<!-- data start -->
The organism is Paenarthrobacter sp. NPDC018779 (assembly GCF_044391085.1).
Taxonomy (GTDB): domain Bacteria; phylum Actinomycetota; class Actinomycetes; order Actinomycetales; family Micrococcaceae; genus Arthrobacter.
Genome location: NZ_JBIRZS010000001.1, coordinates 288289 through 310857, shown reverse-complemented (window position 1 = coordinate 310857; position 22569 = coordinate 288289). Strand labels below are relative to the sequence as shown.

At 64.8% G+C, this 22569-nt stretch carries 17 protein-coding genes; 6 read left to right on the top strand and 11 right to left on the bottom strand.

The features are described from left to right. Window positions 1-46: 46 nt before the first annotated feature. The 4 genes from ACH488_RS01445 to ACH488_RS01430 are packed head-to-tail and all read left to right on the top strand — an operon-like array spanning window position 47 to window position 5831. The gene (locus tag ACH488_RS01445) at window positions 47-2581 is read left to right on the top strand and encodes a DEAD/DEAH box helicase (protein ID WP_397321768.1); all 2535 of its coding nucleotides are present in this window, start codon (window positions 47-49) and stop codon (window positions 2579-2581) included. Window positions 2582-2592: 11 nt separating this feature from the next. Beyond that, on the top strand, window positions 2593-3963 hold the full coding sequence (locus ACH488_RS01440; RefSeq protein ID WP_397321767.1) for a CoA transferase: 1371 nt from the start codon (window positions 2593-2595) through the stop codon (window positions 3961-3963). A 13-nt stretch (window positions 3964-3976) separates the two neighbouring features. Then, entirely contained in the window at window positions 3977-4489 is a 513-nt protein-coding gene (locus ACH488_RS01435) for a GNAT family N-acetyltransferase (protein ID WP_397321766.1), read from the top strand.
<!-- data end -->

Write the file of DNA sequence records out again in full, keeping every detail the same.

The organism is Paenarthrobacter sp. NPDC018779 (assembly GCF_044391085.1).
Taxonomy (GTDB): domain Bacteria; phylum Actinomycetota; class Actinomycetes; order Actinomycetales; family Micrococcaceae; genus Arthrobacter.
Genome location: NZ_JBIRZS010000001.1, coordinates 288289 through 310857, shown reverse-complemented (window position 1 = coordinate 310857; position 22569 = coordinate 288289). Strand labels below are relative to the sequence as shown.

At 64.8% G+C, this 22569-nt stretch carries 17 protein-coding genes; 6 read left to right on the top strand and 11 right to left on the bottom strand.

The features are described from left to right. Window positions 1-46: 46 nt before the first annotated feature. The 4 genes from ACH488_RS01445 to ACH488_RS01430 are packed head-to-tail and all read left to right on the top strand — an operon-like array spanning window position 47 to window position 5831. The gene (locus tag ACH488_RS01445) at window positions 47-2581 is read left to right on the top strand and encodes a DEAD/DEAH box helicase (protein ID WP_397321768.1); all 2535 of its coding nucleotides are present in this window, start codon (window positions 47-49) and stop codon (window positions 2579-2581) included. Window positions 2582-2592: 11 nt separating this feature from the next. Beyond that, on the top strand, window positions 2593-3963 hold the full coding sequence (locus ACH488_RS01440; RefSeq protein ID WP_397321767.1) for a CoA transferase: 1371 nt from the start codon (window positions 2593-2595) through the stop codon (window positions 3961-3963). A 13-nt stretch (window positions 3964-3976) separates the two neighbouring features. Then, entirely contained in the window at window positions 3977-4489 is a 513-nt protein-coding gene (locus ACH488_RS01435) for a GNAT family N-acetyltransferase (protein ID WP_397321766.1), read from the top strand.